Freelance Translation Starter Kit: A Guide to Setting Up Shop – Part IIPosted: May 6, 2012
The material requirements for getting started as a freelance translator are relatively low, and this is one of the many great reasons for choosing it as a career. Since we provide a service and are not in the business of manufacturing or selling physical ‘things’, we really don’t need much space or capital to get going. But as with most new businesses, you’ll need some help in getting started.
Tools of the Trade
So what exactly do you need? As with most questions, there’s either the long answer, or the short one. The (very) short answer is that all you’d need is a computer and a high-speed, yet steady, internet connection.
That said, although I’m frequently able to work in different environments, especially on longer term projects (yes, it is possible to work on your laptop in a café), the daily reality is actually very different. Tough deadlines are often the norm. You’d therefore need a few things to help you deal with fast turnaround times, assist you with accuracy, ensure you’re contactable and of course, being comfortable is key.
So you will need a reliable computer. Laptops are useful for moving around, although some translators choose to work on two separate screens, so you might consider getting a second monitor. I haven’t found a need for this, but you’ll quickly figure out what suits you best.
A wireless internet connection and hotspot will enable you to work from anywhere in the house (having a separate dongle for travel is great, too). With mine I can sit outside on our front porch on balmy days. It overlooks a river, and we live in a pretty wild place, so it really appeals to the slightly rebellious side of me that is ever-grateful for not working in an office or cubicle. The irony is that much of the work I do is incredibly stimulating, and often from corporate clients, but I’ve managed to find a balance that works for me.
A Room of One’s Own
The porch is only a few paces away from my office, which is fully equipped. I realise that I’m incredibly lucky to have an entire study, and know that many might not currently have space available. I would however suggest that, at the very least, you set up a corner somewhere, with a table and a few shelves. No-one will be the wiser, and it will help you, and anyone you might be living with, to take your business seriously. Knowing that everything is in one place is also a big sanity saver.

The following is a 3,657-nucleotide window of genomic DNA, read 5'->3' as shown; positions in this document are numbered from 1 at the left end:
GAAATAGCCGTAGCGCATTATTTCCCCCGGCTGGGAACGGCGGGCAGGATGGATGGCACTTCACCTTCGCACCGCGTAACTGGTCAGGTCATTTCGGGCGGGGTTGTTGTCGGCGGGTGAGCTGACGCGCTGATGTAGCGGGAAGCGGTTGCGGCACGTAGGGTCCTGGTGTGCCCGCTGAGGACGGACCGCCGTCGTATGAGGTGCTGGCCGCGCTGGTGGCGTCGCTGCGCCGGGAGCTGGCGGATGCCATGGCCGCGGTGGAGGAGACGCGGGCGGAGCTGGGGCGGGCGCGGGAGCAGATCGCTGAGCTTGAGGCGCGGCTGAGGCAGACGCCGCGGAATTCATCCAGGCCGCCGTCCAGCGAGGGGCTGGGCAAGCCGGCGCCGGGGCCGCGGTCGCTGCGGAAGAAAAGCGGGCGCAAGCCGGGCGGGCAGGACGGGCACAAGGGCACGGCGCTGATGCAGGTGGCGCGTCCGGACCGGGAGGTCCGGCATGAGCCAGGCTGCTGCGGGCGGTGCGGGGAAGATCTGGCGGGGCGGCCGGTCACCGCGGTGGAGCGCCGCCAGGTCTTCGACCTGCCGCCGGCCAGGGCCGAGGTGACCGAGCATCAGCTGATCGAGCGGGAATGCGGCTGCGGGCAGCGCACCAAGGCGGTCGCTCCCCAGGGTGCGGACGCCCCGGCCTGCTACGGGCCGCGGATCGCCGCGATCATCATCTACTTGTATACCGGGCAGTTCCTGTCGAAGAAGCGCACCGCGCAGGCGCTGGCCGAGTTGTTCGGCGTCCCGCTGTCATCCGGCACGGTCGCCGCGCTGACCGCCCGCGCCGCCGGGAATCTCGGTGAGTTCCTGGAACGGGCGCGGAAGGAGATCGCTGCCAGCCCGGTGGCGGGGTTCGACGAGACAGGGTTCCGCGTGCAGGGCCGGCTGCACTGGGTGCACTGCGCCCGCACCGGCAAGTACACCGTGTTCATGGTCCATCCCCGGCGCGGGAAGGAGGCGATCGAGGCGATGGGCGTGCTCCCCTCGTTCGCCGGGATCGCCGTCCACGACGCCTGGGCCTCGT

Bells and Whistles
So the office (or dedicated corner), needs to have a few extra things. I find my printer invaluable, as well as my scanner. Since I specialise in legal translation, I often need to sign documents, such as non-disclosure agreements, so I can’t live without it. It’s also great being able to print out your final work as hard copy, as this is really the best way to do your final editing, for me anyway.
A fax number is also useful, although I don’t have an actual machine. You can get a free ‘fax to email’ number online. It’s a service that enables clients to send you faxes, which then get sent to your email address as an attachment. If you need to then sign these documents, you can print, scan and send it back via email. Should you ever need to send an actual fax (to a fax number, if your client doesn’t have access to internet for example, you can still use the fax to email service (email to fax in this instance), although there is usually a small fee.
You will also need a phone. I choose to only use a mobile, since one of the perks to the industry is the fact that it’s location independent, and I want clients to be able to reach me even when I’m travelling. Having a phone that allows you to access email, as well as social media sites, is also very handy. If you decide to work with any agencies, you might lose out on an assignment if you step out for a few hours and didn’t manage to pick up their email. Yes, it does sometimes move that fast. Setting up a Skype account is also handy if a client ever wants to have a ‘face-to-face’ meeting.
You would then also need some software, such as the usual MS Office packages, to be able to read and receive any client documents, as well as things such Adobe Acrobat for PDFs and so forth. You might also like to look at OpenOffice, as a free alternative to office software. A good anti-virus is also highly recommended. You might also want to look at getting a CAT tool. I use Wordfast and OmegaT, although at heart, I still prefer translating old-school style. That said, CAT tools are undeniably useful, and I’ve found them especially great when it comes to formatting – ie. making sure your client’s document looks exactly the same in the target file as it does in the source document. I’m thinking about getting MemoQ, but will post more about this once I’ve decided.
Translators also need reference material. Even though you will be able to do a lot of online research (for terminology and concepts), good quality dictionaries and glossaries are vital. You will also need a thesaurus, as well as any other industry-specific glossaries, should you decide to specialise. For example, if you do legal translations, you will need a number of legal dictionaries, glossaries and lexicons. Start small, and slowly build up your library as you grow.
Finally, translators also need to be found, and for this you’ll need a website and an email address (or several, if you choose). But more on this in Part III.
Seasoned translators, what have I left out? Are there any tools you simply can’t live without?